Rob Sheffield: 'Stranger Things 2' is 'Darker,' Deeper and a Delight - Rolling Stone
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‘Stranger Things 2’: New Season of Netflix’s Hit Show Gets Darker, Goes Deeper

Rob Sheffield on how the hit teen/sci-fi/horror show’s second season bypasses easy Eighties nostalgia and goes right for the gut

Gaten Matarazzo, Noah Schnapp, Caleb McLaughlin, Finn WolfhardGaten Matarazzo, Noah Schnapp, Caleb McLaughlin, Finn Wolfhard

Rob Sheffield reviews 'Stranger Things 2': How Netflix's hit show gets deeper, darker in Season Two – and is even more delightfully Eighties-centric.


Early on in the great new season of Stranger Things, there’s a moment that sums up the geek heart of the story. Eighties small-town misfit kid Will Byers sits alone in his room, sketching his comic-book superhero alter ego, Zombie Boy. His older brother, Jonathan, comes in for a talk about why they’re different from other people. “Being a freak is the best, all right?” he explains. “I would rather be best friends with Zombie Boy than a boring nobody. Okay, look, who would you rather be friends with, Bowie or Kenny Rogers? It’s no contest. The thing is, nobody normal ever accomplished anything in this world.” 

Will mulls that over for a moment. Then he replies, “Well, some people like Kenny Rogers.”

Stranger Things was one of the happiest TV surprises of recent years – a genuine word-of-mouth sensation, a pulp thriller in prestige-TV drag, a show that came out of nowhere to hit a nerve with the audience. At first, the Duffer brothers’ Netflix drama might have looked like a harmless Eighties nostalgia trip, about a tiny town in Indiana that gets possessed by the supernatural forces of evil. But it really hit home, with Winona Ryder as the mom and a startlingly great cast of kid actors – especially Millie Bobbie Brown, who made an instant folk hero out of a weird, shaved-head girl named Eleven. It didn’t look like a story designed with a second season in mind, but its success meant there had to be a Stranger Things 2. (Yes, that’s the title the creators, known as the Duffer Brothers, have bestowed upon this sophomore batch. It’s already been renewed for at least one more season.)

The new season is darker – it’s a genuine horror show – but it still has that same emotional power and a mundanely empathetic sense of grief and loss. As Chapter Two begins, it’s getting near Halloween 1984 in Hawkins, Indiana, not far from where a future governor named Mike Pence is in law school. The country is about to re-elect President Ronald Reagan, the real-life Demogogon who pushed the nation so far to the right that extremists like our current V.P. could pass for mainstream politicians. But right now the kids are obsessed with the new skater girl in town, Max, who announces her arrival by setting new top scores at the video arcade for Centipede and Dig Dug; she goes by the handle MADMAX. Max is a mystery these boys can’t solve. “Girls don’t play video games,” one explains. “And even if they did, you can’t get 750,000 points on Dig Dug. It’s impossible.”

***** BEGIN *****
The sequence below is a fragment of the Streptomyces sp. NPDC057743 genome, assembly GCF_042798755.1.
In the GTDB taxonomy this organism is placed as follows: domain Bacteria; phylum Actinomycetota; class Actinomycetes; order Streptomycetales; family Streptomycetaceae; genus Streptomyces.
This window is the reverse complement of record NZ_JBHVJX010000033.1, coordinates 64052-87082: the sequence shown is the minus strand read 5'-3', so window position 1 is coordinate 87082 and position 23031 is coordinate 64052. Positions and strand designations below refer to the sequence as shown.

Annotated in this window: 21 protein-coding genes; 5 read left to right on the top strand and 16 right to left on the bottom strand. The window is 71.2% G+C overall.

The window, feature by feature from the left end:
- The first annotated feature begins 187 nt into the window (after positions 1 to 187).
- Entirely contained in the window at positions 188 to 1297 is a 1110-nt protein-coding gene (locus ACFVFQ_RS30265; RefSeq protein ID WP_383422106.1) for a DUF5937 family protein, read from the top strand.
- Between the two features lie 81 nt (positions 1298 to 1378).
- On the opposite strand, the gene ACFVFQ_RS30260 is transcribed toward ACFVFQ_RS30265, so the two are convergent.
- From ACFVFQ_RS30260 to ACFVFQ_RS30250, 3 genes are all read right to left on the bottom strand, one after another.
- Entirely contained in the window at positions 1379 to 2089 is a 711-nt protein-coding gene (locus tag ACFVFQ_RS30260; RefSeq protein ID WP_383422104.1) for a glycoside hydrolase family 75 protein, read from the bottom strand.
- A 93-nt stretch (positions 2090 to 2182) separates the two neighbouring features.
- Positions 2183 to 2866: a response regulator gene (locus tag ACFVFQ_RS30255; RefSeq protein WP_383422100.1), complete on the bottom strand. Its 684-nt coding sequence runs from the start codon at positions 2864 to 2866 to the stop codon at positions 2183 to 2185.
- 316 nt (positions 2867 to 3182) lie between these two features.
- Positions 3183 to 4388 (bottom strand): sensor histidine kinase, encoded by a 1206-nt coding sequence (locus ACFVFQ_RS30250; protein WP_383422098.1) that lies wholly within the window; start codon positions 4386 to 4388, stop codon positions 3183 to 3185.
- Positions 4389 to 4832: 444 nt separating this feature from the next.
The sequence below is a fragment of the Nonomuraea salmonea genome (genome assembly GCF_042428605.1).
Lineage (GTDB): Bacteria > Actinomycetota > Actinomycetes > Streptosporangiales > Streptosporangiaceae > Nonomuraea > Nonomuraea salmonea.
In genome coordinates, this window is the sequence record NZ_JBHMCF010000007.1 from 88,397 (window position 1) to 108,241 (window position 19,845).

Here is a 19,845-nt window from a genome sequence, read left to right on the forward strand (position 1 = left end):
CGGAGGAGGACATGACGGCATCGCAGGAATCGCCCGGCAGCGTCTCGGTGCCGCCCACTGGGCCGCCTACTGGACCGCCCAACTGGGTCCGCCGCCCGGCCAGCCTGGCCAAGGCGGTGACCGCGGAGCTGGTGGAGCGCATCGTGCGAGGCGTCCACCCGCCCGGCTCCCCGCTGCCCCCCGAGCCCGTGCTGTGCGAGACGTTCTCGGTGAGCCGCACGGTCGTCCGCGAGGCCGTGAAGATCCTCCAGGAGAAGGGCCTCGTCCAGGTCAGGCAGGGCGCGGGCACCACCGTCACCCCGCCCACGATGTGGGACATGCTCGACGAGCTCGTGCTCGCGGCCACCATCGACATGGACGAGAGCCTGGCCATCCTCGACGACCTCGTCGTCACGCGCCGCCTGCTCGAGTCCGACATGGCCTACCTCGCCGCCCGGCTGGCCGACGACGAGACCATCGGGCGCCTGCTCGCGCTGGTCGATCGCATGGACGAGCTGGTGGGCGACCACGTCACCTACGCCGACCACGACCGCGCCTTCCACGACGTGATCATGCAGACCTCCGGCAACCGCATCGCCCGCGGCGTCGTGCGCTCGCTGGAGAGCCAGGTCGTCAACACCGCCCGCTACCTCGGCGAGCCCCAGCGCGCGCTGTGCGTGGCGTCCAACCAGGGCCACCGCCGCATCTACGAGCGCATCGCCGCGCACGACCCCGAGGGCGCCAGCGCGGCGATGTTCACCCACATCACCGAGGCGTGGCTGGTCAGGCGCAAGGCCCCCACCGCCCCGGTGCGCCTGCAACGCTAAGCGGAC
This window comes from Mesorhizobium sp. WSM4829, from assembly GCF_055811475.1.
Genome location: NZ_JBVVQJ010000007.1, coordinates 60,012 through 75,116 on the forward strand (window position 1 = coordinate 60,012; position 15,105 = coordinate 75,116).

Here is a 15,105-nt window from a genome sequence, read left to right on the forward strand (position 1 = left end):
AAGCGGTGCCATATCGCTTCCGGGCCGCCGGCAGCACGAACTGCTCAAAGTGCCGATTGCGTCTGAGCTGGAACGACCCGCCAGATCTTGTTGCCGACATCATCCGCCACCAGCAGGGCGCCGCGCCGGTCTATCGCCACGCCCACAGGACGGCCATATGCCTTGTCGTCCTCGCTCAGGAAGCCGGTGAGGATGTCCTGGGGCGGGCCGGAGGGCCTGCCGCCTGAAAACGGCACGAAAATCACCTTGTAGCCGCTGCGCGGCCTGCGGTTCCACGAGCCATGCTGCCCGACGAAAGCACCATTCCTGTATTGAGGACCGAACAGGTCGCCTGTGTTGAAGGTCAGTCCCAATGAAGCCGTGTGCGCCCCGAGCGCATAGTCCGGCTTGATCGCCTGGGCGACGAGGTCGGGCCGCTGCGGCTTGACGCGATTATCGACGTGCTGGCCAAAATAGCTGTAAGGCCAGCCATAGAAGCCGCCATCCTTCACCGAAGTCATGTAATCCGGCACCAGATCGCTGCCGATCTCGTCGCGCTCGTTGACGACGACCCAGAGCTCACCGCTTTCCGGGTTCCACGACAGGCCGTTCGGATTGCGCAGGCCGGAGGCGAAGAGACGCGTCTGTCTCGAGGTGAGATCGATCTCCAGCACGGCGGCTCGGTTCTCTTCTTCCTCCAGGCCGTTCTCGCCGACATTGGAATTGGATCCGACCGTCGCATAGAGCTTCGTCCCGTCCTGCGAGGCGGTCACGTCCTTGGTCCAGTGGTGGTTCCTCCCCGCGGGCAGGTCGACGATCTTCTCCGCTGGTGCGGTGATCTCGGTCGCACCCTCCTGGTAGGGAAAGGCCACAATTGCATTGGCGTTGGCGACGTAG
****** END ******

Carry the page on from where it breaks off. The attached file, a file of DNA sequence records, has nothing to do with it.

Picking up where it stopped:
Winona’s haunted Joyce has a new boyfriend, a likable schlub who works at Radio Shack – in one of Stranger Things’ brilliant strokes of casting, he’s played by Sean Astin from The Goonies. This guy definitely likes Kenny Rogers; his idea of a fun night is renting Mr. Mom on video. There’s also a new journalist in town, looking for answers about what happened last year, much to the amusement of David Harbour’s Sherriff Jim Hopper. (“Got any proof on your butt-probing aliens yet, Murray?”) And Eighties mall-fashion icon Nancy (Natalia Dyer) is trying to talk Jonathan into showing up for the Halloween dance, warning him, “You’re gonna be home by eight, listening to Talking Heads and reading Vonnegut or something.”

The kids are still reeling from their encounter with the monsters of Season One. The adults learn about “post-traumatic stress,” still a new concept in 1984, used mostly with regard to Vietnam veterans. (The fall of 1984 is when Bruce Springsteen chose to release the title track from Born In The U.S.A. as a single, which looked like a daringly uncommercial move – the bitter rant of an unemployed Nam vet – yet it surprised everyone by going Top Ten.) For all the geek bravado of Stranger Things, it’s that sense of trauma that makes it something special. The adults can’t protect the kids from this pain, even as they silently grieve their own losses, as in Sherriff Hopper’s sad back-story of losing his daughter to cancer. Everybody in this story has seen people die or disappear for no good reason, and no matter how bravely they search for answers, sometimes the answers don’t come. That’s the real power of Stranger Things – once you come into contact with the monsters, even if you escape from the Upside Down, you might not be able to come all the way back home.

In This Article: Netflix, Stranger Things


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